The Newburyport Board of Health will host an open discussion about the use of fluoride at its regular meeting Thursday at the public library beginning at 7 p.m.
The topic is listed as “Fluoride: City of Newburyport Drinking Water.”
The session is expected to continue a public discussion introduced last spring, when numerous speakers appeared at a City Council meeting to express their concern that fluoride can be damaging to some who imbibe the city’s drinking water.
Councilors sent the measure to a council committee, whose members suggested the matter by discussed by the Board of Health.
Cities such as Amesbury have taken measures to remove fluoride from the water, and anti-fluoride proponents are asking that municipal leaders consider removing it in this community.
Dr. Dan Eyink, a local physician and advocate of natural healing, is among supports ridding the water system of fluoride.
Eyink is a member of Health Roundhouse, a group that describes itself as concerned citizens working to improve the health and well-being for Newburyport residents and visitors.
“We want to remove a poison from the water,” said Eyink. “We are a green city but we are adding poison to drinking water. There should be freedom of choice” on what goes into the water.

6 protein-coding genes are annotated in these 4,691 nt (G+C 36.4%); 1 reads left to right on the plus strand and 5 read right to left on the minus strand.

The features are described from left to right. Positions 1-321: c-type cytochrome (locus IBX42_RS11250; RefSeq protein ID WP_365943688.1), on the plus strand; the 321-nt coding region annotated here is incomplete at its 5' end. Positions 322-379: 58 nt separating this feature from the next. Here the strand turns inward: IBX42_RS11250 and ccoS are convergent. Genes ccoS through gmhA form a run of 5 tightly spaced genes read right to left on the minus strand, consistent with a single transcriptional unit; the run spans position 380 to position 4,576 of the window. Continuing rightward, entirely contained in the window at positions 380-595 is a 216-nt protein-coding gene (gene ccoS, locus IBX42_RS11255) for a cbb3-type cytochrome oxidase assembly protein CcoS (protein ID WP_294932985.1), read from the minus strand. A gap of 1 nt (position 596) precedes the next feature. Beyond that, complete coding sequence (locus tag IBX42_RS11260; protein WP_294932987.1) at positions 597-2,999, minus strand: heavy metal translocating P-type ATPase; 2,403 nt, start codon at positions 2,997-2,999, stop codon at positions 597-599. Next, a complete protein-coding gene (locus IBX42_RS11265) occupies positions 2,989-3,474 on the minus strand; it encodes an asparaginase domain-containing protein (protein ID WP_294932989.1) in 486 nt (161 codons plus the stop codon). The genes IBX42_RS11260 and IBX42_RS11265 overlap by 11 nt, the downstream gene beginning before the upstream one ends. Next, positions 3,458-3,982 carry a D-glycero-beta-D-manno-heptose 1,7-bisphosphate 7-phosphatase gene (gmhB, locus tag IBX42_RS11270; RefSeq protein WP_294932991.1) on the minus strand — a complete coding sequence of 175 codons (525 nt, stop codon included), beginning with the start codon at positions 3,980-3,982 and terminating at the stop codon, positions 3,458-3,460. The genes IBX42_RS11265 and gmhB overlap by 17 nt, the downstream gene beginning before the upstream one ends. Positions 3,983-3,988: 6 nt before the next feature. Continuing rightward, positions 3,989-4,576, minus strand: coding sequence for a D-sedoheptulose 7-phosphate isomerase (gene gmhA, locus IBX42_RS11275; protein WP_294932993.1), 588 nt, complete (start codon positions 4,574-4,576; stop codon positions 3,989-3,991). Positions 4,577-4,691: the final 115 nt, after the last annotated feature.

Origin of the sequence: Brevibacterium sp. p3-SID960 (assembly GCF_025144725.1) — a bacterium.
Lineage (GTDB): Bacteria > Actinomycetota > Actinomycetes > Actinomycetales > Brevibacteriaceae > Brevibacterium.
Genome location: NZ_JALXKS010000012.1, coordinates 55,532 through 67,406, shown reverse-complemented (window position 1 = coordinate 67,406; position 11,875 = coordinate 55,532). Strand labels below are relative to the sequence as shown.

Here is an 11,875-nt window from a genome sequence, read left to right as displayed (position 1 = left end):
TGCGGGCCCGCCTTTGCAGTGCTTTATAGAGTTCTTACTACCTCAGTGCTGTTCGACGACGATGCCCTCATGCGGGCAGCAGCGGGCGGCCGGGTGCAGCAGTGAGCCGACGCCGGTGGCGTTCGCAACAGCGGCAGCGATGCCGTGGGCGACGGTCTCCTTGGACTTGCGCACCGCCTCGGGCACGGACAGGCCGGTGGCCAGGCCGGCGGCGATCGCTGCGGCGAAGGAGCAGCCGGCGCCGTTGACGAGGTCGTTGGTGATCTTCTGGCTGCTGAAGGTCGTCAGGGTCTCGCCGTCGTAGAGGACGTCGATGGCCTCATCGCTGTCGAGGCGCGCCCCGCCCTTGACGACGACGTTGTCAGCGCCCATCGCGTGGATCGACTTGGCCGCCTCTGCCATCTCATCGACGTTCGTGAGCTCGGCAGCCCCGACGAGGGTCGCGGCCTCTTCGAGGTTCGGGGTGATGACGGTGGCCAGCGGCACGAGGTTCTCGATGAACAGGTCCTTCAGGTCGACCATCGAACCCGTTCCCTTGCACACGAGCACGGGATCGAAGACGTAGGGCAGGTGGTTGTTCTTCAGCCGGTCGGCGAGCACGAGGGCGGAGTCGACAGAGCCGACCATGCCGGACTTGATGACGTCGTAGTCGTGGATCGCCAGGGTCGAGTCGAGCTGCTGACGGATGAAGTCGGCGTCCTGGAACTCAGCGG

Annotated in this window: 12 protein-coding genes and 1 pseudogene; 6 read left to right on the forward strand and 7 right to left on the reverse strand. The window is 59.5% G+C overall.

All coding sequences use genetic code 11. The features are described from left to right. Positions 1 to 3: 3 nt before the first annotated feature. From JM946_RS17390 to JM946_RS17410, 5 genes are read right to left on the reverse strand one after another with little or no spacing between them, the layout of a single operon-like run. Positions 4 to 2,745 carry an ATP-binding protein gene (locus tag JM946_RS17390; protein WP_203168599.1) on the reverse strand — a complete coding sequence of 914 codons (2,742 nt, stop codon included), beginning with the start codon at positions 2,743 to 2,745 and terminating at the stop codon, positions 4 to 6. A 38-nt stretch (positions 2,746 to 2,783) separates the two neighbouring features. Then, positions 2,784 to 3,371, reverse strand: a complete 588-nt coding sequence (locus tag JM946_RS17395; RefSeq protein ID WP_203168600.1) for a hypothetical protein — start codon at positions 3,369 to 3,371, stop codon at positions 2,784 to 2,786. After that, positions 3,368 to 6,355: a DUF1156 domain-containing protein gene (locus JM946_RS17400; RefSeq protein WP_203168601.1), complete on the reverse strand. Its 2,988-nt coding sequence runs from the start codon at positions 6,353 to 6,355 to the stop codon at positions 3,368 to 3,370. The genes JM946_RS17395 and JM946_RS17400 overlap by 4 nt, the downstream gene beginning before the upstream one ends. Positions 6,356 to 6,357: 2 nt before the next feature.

Opponents of fluoride say at one serious factor in permitting fluoride in drinking water is that it is difficult to regulate dosing, since those who drink water consume it in widely varying amounts.
V.L. Zanfagna, a pharmacist in Newburyport, in June wrote a letter to this newspaper stating, “Recent announcements by Harvard scientists show an average 7 to 14 percent deficit in IQ testing among adolescents living in fluoridated area.
The letter added, “Fluoride is classified as a toxic and endocrine disruptor, and has never been approved by the FDA.”
Discussion of fluoridation in public-drinking supplies has fostered disagreement since the ’50s, authorities say.
According to public records, the American Dental Association calls water fluoridation “one of the safest and most beneficial, cost-effective public health measures for preventing, controlling, and in some cases reversing, tooth decay.”
And “The fluoridation of public water has been hailed by the U.S. Centers for Disease Control as one of the top medical achievements of the 20th century. It is ranked No. 9 on this list ahead of ‘Recognition of tobacco use as a health hazard,’ according to citations on the resource Wikipedia.
Mayor Donna Holaday could not be reached for comment.